Instead, what’s happening right now is the emergence of new patterns that let us be less afraid of change. There are practices like implementing domain-driven design (DDD), using design patterns, building microservice architectures, making use of containers, and taking the serverless approach, just to mention a few. Of these examples, containers are the most acclaimed right now. Everybody is talking about containers and with good reason. Organizations are increasingly adopting them, thanks to the portability and packaging that this technology offers. Containers enable more collaboration between teams and reduce the time taken for deployments—and even for rollbacks. In some way, they enable you to go faster by forcing you to document each change, even at the infrastructure level. This makes everyone aware of what’s being pushed, and potential problems practically identify themselves. Plus, it’s easy to change something; if it’s easy to change, you can deliver fast.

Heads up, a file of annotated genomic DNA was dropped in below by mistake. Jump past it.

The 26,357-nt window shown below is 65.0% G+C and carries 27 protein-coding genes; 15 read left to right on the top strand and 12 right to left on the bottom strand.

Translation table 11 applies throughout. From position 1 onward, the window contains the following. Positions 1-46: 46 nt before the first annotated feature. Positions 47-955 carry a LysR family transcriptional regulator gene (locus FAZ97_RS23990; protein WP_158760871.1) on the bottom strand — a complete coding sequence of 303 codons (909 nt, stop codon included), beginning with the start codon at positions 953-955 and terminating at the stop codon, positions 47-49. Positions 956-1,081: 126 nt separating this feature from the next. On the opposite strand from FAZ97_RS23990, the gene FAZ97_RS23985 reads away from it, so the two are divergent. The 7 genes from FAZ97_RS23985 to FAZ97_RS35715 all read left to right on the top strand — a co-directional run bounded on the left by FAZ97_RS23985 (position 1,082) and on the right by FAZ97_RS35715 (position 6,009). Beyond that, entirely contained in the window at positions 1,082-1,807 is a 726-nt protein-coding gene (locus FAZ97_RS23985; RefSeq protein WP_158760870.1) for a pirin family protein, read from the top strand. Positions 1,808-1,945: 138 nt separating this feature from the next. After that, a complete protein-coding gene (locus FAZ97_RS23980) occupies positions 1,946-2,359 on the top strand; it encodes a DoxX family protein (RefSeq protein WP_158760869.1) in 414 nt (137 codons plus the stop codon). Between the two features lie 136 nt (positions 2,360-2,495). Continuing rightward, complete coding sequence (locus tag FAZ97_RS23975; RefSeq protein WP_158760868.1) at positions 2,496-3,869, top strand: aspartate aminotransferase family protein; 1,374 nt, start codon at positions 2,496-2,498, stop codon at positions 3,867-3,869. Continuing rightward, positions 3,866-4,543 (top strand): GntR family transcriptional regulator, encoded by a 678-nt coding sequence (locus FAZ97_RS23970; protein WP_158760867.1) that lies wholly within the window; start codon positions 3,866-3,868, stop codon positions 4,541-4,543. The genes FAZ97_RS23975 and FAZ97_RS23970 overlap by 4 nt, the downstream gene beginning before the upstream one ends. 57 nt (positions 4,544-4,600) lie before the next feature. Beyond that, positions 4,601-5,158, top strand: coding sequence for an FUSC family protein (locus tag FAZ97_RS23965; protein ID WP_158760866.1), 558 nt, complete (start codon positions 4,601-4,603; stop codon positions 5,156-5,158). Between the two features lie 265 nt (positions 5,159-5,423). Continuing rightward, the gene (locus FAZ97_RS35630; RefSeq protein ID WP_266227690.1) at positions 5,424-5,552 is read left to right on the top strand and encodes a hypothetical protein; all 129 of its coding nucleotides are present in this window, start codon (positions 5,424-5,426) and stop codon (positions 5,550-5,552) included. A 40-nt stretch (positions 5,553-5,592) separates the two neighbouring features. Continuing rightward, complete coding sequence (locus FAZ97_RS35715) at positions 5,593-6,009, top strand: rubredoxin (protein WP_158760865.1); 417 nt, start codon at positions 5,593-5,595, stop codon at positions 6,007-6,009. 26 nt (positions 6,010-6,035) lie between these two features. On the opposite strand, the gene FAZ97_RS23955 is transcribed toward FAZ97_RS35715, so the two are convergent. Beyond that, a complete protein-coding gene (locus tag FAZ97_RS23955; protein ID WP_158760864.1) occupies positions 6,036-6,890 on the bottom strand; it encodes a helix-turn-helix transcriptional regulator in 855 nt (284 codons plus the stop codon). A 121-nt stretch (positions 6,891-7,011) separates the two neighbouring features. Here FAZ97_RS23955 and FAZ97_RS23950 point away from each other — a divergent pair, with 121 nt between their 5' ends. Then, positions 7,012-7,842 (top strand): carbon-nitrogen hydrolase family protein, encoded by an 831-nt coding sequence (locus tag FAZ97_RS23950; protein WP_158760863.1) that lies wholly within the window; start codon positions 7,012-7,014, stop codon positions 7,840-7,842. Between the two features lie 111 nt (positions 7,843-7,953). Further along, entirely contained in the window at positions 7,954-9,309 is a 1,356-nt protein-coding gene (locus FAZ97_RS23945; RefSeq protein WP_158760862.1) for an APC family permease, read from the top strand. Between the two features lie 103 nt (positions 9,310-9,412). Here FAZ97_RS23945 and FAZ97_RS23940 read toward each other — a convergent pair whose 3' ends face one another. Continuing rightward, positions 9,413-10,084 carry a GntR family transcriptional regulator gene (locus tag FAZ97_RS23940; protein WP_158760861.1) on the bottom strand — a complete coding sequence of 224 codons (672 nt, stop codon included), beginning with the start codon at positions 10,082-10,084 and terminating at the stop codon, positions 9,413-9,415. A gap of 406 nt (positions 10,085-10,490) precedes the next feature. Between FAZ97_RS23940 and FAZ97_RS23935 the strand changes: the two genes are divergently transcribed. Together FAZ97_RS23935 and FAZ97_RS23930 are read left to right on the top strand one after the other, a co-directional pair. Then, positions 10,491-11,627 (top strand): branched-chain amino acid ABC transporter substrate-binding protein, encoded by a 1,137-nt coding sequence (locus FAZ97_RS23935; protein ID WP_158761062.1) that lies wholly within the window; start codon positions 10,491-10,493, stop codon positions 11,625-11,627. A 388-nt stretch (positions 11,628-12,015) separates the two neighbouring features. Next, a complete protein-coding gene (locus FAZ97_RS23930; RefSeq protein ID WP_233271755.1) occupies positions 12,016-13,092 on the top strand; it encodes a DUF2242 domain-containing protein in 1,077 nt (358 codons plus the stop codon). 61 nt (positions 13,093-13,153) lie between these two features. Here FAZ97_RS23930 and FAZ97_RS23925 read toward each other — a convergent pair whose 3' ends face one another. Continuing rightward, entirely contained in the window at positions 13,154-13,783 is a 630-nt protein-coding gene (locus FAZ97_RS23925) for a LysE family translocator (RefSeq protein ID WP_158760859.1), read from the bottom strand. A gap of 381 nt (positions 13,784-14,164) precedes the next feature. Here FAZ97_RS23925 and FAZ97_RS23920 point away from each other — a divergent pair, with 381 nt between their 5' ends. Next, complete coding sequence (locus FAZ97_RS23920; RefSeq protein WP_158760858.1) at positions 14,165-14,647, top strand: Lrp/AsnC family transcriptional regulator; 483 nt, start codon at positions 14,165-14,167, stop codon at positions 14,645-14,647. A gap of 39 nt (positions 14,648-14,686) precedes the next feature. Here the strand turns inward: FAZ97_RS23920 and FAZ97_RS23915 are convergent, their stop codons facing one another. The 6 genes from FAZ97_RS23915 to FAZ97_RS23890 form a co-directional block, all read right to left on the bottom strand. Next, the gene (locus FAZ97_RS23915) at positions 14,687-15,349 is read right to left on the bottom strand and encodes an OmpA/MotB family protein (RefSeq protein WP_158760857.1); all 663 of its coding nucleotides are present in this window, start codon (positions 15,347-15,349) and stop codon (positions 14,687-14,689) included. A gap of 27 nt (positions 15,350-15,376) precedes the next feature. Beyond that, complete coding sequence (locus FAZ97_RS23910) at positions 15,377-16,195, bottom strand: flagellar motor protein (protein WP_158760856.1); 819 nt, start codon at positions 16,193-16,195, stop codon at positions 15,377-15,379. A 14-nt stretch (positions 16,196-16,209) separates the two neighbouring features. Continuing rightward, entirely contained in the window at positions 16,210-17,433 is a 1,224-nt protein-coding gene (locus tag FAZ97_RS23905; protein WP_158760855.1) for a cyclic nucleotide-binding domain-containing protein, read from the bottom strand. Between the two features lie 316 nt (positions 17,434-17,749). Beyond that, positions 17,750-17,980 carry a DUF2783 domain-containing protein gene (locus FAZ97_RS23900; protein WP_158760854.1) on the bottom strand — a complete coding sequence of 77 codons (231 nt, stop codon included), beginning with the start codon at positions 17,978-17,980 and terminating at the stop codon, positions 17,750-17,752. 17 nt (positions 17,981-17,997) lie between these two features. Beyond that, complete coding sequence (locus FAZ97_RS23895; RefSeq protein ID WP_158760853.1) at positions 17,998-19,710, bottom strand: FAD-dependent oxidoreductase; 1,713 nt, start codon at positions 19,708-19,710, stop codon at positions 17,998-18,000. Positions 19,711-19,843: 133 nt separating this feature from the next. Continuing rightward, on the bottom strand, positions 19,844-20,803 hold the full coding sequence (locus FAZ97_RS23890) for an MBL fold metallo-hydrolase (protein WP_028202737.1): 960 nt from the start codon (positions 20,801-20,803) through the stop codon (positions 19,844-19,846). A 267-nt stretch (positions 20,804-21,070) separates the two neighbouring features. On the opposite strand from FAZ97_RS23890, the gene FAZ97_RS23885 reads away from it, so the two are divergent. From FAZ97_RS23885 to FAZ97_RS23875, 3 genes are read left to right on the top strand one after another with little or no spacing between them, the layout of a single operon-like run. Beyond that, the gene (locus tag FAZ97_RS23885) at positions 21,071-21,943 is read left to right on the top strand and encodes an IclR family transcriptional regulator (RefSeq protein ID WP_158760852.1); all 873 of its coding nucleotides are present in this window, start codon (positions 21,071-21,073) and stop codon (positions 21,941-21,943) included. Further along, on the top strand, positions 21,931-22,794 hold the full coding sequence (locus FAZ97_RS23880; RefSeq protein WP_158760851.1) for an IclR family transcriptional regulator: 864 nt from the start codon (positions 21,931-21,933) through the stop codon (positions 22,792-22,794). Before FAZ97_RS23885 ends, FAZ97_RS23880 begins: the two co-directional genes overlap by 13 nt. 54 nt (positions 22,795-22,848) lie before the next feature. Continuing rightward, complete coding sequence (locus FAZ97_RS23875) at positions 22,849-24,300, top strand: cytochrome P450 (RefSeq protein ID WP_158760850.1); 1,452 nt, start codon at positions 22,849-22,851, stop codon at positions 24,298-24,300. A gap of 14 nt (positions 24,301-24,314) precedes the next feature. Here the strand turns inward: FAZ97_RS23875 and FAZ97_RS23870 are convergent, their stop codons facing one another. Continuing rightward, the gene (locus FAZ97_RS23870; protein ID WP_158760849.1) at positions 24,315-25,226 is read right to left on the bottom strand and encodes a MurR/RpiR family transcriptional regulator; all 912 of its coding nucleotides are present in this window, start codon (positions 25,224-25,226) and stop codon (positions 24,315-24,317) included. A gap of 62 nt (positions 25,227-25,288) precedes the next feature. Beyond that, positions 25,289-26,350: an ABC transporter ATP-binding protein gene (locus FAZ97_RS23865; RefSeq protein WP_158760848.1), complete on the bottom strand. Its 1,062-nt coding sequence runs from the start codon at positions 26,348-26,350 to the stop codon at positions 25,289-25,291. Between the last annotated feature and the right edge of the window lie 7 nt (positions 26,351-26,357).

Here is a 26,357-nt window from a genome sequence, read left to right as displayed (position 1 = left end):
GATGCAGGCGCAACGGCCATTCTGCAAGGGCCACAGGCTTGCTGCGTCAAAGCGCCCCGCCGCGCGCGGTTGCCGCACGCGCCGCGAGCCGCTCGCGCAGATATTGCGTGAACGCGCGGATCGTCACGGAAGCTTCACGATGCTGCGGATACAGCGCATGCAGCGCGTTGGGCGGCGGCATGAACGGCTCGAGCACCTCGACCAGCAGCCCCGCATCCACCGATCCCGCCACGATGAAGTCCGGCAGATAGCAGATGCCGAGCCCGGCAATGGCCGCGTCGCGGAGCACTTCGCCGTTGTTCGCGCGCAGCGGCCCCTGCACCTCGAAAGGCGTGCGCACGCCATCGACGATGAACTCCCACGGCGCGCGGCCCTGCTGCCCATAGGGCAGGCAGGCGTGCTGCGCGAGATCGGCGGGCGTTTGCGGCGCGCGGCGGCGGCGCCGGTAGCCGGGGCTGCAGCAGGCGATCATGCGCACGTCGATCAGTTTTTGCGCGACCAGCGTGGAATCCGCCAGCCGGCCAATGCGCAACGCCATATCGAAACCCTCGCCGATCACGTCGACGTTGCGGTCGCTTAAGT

Focus On What Your Customers Value Most
We’re living in wonderful times. It amazes me how good our industry is becoming at delivering useful things to the world and how collaborative we are right now. We’re not only focusing on delivering fast. We’re also paying more attention to what customers value most.
We’ve learned from our mistakes. We’re creating tools that make our lives easier and more enjoyable. New practices are becoming the default, thanks to the results they’re giving in return.
It’s true that things are changing fast, but the good thing is that you can easily tell when something is becoming relevant and useful if it stands out from the rest. You might be practicing some of the things I mentioned here. If you’re not, at least consider trying some of them.